Joli rouge by Clarins

One of the basics -if not the number one basic- among cosmetics is the lipstick. Colorful lips gain the attention of everyone everywhere. Clarins knows this, so it was decided to revamp Joli rouge, a timeless lipstick in the cosmetics palette. The new Joli rouge will be offered in 25 different shades with sultry names like soft plum, tender nude or even petal pink.

The ultra-moisturizing formula was enriched with organic marsh samphire extract and mango oil to promote softer, smoother, fuller-looking lips. This new formula provides 6 hours of continuous moisture and wear. The details make the difference. The tip’s unique shape was specifically developed to hug lip contours and deliver generous colour results and precise application the very first time. The rich texture means colour results won’t run or fade.

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A very important aspect is that the new Joli rouge cares for the planet, so it has a reduced environmental impact: it is 15% lighter in weight and its production generates 9% less greenhouse gas emissions.

Herbarium

Jojoba

Simmondsia chinensis

Jojoba is a small shrub from the desert regions of the south-west United States and northern Mexico. An oil rich in fatty acids is extracted from its seeds which is used in traditional medicine to heal wounds and moisturize the skin. In cosmetics, it is prized for its capacity to nourish the skin without leaving any oily feel.

Mango

Mangifera indica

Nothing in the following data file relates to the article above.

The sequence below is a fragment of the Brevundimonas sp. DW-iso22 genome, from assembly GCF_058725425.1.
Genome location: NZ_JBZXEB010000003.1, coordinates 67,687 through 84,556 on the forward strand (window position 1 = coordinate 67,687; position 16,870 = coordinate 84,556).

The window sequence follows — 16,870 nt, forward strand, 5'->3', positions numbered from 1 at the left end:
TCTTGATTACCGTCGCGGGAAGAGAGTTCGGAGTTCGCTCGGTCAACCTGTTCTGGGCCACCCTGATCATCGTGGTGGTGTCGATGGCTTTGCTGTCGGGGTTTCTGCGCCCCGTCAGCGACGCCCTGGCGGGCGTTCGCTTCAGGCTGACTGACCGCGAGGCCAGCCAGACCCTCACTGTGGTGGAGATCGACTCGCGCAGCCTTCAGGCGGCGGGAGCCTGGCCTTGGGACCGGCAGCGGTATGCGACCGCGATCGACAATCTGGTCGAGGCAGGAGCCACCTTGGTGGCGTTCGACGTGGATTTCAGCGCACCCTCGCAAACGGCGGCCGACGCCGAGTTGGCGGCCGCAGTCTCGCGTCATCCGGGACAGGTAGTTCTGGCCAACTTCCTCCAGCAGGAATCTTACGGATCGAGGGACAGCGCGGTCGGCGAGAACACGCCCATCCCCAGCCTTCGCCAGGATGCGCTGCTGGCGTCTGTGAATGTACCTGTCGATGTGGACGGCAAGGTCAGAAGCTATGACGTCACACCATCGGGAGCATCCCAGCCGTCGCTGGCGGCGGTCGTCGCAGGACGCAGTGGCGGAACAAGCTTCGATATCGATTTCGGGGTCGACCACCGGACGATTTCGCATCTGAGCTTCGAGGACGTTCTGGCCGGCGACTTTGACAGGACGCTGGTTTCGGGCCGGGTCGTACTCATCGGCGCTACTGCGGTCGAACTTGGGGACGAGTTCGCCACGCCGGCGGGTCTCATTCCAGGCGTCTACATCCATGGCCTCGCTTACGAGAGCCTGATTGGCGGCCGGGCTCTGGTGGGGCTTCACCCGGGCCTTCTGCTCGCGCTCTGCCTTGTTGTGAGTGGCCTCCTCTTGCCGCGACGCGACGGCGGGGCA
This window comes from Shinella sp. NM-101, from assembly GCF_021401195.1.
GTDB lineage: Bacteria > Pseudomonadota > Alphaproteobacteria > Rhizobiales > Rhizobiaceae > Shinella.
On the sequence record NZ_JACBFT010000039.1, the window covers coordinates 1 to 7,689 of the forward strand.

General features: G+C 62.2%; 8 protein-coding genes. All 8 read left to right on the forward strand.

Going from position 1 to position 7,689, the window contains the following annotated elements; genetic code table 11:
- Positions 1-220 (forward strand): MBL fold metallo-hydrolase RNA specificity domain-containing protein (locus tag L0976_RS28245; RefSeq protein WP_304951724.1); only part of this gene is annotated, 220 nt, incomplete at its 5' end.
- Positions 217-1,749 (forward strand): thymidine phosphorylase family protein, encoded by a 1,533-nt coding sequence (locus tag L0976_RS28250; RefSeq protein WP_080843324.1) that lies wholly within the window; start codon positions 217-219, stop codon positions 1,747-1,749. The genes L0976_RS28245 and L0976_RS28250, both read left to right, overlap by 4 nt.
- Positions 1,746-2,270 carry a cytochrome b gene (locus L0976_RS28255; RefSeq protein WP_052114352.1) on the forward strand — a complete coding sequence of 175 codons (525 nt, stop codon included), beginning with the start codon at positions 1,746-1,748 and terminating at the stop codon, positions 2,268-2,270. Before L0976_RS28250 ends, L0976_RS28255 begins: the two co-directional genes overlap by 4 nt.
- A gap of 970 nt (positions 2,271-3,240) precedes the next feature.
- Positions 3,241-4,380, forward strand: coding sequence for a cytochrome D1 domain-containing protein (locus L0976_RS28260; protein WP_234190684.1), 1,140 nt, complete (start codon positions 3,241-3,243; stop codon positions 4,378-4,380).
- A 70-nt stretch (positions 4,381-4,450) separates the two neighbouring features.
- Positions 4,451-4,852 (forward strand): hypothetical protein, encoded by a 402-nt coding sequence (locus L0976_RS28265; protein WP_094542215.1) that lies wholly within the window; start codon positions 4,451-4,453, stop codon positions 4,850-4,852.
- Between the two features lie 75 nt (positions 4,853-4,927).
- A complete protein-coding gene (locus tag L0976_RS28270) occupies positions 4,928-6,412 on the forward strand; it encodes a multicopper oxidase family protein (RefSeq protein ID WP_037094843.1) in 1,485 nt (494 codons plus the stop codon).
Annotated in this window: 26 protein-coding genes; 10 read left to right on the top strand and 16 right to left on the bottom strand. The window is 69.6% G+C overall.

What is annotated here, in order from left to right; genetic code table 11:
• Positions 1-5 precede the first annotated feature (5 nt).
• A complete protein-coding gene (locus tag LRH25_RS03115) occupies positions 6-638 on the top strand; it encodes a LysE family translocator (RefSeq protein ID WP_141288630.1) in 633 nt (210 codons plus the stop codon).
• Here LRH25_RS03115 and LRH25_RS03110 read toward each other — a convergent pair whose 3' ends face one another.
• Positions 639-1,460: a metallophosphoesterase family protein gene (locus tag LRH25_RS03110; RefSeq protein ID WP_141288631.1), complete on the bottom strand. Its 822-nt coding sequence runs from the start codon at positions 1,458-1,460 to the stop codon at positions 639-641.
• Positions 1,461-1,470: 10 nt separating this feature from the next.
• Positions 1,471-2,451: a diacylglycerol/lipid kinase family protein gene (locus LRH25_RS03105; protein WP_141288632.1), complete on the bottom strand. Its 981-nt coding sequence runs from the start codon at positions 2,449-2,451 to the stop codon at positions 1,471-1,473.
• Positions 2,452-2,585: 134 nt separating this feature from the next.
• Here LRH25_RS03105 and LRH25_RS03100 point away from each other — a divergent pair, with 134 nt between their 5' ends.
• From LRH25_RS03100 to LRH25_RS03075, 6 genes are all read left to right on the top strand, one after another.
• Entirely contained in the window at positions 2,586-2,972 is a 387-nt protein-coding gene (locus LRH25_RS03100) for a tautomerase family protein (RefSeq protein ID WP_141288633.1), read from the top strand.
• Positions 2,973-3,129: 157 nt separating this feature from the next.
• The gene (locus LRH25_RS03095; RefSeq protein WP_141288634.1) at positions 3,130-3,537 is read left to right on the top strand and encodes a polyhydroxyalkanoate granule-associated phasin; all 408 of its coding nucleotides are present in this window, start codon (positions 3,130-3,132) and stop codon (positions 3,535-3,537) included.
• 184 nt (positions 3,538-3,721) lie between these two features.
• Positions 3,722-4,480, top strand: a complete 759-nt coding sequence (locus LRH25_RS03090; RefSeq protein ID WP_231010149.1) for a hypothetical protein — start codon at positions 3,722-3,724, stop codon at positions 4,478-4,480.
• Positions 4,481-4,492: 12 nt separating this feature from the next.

Originally from India, the mango tree is grown in all tropical areas, mainly for its fruit. The stone contains an edible kernel. A vegetal butter can be produced by pressing the kernel called mango butter. Thanks to its high content of fatty acids, mango butter is used in cosmetics to protect the skin from dehydration, nourish and promote supple, comfortable skin.

Organic marsh samphire

Salicornia herbacea

Marsh samphire can be found along all the shorelines of Europe and every year produces cylindrical branches that resemble a type of ragged cactus. However, beneath this ragged exterior, the plant has developed a quite remarkable biological organization. It is halophilic (it likes salt) and resists tidal flows by regulating the water level in its cells. Used as a food because of its high content of vitamins and minerals, marsh samphire also produces an oil highly prized in cosmetics. Clarins Laboratories use it for its capacity to keep moisture inside skin cells which helps ensure optimal, long-lasting hydration.

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